decision tree

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Decision tree

Schematic way of representing alternative sequential decisions and the possible outcomes from these decisions.
Copyright © 2012, Campbell R. Harvey. All Rights Reserved.

Decision Tree

In risk analysis, a diagram of decisions and their potential consequences. It is used to help determine the most straightforward (and cheapest) way to arrive at a stated goal. It is represented by potential decisions (drawn as squares), branching off into different proximate consequences (drawn as circles), and potential end results (drawn as triangles).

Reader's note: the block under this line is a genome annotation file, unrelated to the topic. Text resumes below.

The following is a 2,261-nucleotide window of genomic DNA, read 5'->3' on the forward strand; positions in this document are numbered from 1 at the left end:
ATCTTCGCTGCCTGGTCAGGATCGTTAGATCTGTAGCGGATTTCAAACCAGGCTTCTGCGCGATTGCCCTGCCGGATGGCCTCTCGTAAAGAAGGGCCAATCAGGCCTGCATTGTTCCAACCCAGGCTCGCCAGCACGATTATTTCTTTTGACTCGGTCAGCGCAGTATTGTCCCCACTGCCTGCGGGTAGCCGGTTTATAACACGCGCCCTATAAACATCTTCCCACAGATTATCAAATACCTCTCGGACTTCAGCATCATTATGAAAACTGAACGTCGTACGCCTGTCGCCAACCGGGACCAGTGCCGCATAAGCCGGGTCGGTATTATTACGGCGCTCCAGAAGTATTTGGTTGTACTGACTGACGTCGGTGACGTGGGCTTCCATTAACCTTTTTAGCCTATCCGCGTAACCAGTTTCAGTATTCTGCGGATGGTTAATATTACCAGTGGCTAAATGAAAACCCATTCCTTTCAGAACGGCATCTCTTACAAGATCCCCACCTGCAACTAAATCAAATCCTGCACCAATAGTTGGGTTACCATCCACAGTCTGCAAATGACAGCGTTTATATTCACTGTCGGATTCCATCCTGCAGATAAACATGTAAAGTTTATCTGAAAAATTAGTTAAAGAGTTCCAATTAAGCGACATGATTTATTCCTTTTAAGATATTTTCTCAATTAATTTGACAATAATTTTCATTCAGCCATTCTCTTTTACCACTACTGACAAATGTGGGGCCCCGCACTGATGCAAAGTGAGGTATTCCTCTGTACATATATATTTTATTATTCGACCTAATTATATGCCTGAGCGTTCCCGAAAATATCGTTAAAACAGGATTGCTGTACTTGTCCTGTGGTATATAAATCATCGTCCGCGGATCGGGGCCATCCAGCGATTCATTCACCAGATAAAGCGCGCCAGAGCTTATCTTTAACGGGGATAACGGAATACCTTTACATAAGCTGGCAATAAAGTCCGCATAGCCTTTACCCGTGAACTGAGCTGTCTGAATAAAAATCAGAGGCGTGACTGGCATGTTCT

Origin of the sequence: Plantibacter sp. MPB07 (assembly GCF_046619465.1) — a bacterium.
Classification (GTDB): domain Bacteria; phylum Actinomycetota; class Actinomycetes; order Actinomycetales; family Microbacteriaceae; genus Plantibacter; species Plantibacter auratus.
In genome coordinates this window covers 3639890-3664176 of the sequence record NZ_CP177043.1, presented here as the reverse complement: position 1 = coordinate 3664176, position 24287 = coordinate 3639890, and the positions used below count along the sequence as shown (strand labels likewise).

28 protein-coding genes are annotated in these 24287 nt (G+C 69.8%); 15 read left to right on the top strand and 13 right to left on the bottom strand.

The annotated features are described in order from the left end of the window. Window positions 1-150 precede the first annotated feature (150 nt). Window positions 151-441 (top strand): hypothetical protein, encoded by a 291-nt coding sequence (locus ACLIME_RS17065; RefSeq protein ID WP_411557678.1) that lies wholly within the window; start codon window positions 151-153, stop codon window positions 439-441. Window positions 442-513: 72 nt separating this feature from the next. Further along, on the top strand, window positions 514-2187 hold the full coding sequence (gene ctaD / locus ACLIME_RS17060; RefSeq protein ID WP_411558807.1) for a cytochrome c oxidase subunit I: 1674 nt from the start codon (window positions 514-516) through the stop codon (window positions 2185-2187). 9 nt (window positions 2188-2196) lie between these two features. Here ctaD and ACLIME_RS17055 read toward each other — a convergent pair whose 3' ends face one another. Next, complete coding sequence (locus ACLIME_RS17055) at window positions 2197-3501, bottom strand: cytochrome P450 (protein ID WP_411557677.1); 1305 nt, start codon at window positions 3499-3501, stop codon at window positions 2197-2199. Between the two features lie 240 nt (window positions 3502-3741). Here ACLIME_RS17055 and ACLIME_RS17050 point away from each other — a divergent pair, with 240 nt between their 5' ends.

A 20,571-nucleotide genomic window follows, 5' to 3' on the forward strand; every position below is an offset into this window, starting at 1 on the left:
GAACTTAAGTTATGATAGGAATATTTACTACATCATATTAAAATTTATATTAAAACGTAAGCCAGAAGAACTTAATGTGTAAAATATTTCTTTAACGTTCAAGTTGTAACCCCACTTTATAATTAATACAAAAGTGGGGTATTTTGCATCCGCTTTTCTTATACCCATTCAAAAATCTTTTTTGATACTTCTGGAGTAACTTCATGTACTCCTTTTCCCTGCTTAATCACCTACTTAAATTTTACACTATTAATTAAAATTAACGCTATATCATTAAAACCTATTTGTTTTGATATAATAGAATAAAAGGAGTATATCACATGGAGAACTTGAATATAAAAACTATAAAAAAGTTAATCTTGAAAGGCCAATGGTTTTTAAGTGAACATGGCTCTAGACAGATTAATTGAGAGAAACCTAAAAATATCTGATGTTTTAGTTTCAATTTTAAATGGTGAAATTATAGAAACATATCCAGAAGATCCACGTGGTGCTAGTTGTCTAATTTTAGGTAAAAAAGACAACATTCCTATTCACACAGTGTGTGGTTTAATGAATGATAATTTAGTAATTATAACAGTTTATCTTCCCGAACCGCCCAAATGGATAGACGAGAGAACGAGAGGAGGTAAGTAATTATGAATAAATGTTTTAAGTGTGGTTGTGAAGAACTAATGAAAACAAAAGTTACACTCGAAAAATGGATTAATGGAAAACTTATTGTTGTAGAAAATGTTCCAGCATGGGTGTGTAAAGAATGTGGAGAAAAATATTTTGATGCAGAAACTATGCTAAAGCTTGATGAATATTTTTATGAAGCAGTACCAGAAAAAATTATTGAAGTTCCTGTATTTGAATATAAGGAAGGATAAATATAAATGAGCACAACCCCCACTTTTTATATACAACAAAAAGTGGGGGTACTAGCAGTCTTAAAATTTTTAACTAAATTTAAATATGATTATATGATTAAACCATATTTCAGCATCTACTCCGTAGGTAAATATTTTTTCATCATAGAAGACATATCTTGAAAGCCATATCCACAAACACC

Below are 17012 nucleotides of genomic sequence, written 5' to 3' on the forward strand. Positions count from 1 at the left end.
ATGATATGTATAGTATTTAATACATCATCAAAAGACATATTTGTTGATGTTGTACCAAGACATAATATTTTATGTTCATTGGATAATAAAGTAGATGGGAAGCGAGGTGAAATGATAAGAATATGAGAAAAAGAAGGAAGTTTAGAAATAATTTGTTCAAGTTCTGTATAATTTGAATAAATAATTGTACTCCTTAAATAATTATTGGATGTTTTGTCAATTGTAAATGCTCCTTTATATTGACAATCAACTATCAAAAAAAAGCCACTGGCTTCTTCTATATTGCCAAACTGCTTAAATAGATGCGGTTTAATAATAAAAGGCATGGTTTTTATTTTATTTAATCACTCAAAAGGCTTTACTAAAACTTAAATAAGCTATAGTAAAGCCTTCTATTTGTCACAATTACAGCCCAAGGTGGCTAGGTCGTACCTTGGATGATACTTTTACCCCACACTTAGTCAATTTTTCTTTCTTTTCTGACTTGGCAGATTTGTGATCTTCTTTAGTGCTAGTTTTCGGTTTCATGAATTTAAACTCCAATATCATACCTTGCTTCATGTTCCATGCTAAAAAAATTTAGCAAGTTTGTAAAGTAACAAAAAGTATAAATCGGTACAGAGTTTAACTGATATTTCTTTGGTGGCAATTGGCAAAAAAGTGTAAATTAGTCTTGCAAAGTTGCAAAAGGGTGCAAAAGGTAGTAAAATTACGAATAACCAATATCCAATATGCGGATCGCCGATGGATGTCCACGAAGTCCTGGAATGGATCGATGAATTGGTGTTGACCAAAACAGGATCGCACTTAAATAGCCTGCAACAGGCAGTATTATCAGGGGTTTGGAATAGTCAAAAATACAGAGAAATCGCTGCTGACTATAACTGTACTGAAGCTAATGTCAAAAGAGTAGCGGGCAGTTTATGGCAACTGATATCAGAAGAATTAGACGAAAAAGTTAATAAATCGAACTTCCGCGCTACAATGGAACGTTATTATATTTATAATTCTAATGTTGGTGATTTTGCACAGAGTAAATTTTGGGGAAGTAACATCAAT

Farlex Financial Dictionary. © 2012 Farlex, Inc. All Rights Reserved
Fig.32 Decision tree. The businessman has two options: to open a new factory to boost production capacity or not to open a new factory; and he has to consider two states of nature or events which can occur economic boom or recession. The businessman must assess the likelihood of each of these events occurring and, in this case, based on his knowledge and experience, he estimates that there is a one-in-two chance of a boom and a 0.5 probability of a recession. Finally, the businessman estimates the financial consequences as an £80,000 profit for the new factory if there is a boom, and a £30,000 loss if there is a recession.click for a larger image